For Ishiguro, ‘magical thinking’ thus defined also informs the difference between the thought processes of AIs, like Klara, and humans. It is this difference that allows the humans in the novel to regard Klara, when they first meet her, with as much disinterest as they would ordinarily reserve for a kitchen blender. Paradoxically, however, Klara’s belief in the Sun’s ability to offer extreme solar unction seems less like a programming or algorithmic error than a peculiarly human trait, one indicative of our proclivity to cling to fictions despite the ready availability of undesirable facts. Klara is a robot who prays to the Sun in abandoned barns. Yet her sympathy and hope—the ‘expectation’ that Marvin Minsky found sorely lacking in the early days of neural networking and which he mistakenly believed would lead the field into a dead end—along with her willingness to selflessly risk actions that may do her harm, represent either the best or most naïve version of what it means to be human.
Ishiguro’s Klara suggests that deep learning neural networks will ultimately fail in their attempt to replicate human consciousness if modes of ‘magical thinking’, productive of not only error but faith in more abstract concepts such as hope, self-abnegation and the miracle, are ignored. The corollary of this, of course, is that Klara may well embody humanity’s dwindling collective nostalgia for some innocent ideal that seems to have softly and suddenly vanished away.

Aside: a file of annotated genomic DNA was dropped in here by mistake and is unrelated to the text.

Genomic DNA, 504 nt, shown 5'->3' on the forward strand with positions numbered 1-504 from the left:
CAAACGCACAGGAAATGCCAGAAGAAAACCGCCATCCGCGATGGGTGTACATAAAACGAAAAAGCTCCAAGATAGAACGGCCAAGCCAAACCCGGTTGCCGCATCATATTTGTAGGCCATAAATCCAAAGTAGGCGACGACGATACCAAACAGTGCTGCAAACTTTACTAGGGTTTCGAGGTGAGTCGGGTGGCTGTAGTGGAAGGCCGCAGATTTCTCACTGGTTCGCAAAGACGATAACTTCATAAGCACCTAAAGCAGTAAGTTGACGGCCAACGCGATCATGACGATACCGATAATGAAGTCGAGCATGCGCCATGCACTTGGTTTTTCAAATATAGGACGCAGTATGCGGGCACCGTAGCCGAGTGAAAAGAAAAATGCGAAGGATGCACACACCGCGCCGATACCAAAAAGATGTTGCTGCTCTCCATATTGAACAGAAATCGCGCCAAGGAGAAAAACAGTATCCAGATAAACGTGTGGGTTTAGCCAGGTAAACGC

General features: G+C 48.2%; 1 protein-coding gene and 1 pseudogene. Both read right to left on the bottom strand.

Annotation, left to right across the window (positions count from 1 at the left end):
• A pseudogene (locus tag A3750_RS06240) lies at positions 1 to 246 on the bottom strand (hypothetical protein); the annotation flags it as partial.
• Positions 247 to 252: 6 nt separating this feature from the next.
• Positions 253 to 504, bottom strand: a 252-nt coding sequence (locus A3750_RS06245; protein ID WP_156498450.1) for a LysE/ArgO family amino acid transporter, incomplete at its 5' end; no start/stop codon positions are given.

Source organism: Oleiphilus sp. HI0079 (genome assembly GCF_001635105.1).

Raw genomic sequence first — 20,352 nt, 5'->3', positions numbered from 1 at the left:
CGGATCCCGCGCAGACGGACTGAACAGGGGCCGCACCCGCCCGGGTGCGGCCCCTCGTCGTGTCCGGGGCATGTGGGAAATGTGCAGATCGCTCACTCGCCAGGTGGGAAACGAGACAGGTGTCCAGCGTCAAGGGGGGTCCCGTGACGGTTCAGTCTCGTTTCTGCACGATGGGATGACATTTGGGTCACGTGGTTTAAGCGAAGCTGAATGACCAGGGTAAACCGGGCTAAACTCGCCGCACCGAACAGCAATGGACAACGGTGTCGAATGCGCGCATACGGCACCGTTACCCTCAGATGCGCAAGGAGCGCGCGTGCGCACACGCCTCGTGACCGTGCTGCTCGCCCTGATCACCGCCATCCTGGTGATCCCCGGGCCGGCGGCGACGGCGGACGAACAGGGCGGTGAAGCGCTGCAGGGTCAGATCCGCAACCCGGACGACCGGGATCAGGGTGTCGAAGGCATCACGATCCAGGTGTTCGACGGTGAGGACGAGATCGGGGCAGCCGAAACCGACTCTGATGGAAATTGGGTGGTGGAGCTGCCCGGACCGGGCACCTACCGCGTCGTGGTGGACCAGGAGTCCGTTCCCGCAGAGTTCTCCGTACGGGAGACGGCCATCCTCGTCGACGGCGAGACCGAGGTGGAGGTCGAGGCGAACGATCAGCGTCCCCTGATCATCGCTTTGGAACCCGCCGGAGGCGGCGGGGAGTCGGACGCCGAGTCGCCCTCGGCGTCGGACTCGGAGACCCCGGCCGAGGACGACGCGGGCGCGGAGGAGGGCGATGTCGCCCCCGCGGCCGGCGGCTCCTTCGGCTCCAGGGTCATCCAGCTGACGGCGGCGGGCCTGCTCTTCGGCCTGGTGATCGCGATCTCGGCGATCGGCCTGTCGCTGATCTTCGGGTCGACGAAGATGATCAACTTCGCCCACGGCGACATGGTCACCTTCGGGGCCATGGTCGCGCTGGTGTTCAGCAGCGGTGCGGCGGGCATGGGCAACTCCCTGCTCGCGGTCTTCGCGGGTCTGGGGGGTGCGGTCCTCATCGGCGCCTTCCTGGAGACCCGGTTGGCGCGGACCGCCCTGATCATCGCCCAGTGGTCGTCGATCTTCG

The First Bomb: The Dead Man’s Route
July 16, 1945. When ‘Trinity’ detonates, the sands of the desolate plains of New Mexico’s Jornada del Muerto (loosely translated as The Dead Man’s Route) are drawn into the exploding core of the nuclear cloud, where they are subjected to temperatures 1.5 times hotter than the sun. This superheated sand is transmuted into a molten glassy substance before fireballing back to earth as fallout and cooling to form Trinitite, a glassy green substance that has never before been seen on earth. Writing about the blast, Time Magazine describes the crater (tautologically and with perhaps a touch of Yellow-Peril Orientalism) as ‘lake of green jade’, noting that ‘the glass takes strange shapes—lopsided marbles, knobbly sheets a quarter-inch thick, broken, thin-walled bubbles, green, wormlike forms’.
The ensuing wave of nuclear testing—more than 2000 bombs were detonated prior to the 1996 Comprehensive Nuclear-Test-Ban Treaty—increased levels of radioactive carbon-14 to such a degree that to this day all of us carry trace-amounts of the substance in our body tissue—a techno-genetic imprint, signature, or time-stamp, marking us as children of the atom.
Less than a month after the Trinity test, B-29 bombers Enola Gay and Bockscar would deliver a twinned nuclear deathblow to Hiroshima and Nagasaki. Little Boy destroyed thirteen square kilometres of Hiroshima, the blast and ensuing firestorm instantly wiping out thirty per cent of the city’s population. Though confined to the narrow hillsides of the Urakami Valley, the bomb that struck Nagasaki is estimated to have killed 60,000 to 80,000 civilians. Including those who would later die of injuries, the death toll for these two bombs stood at over 200,000 people.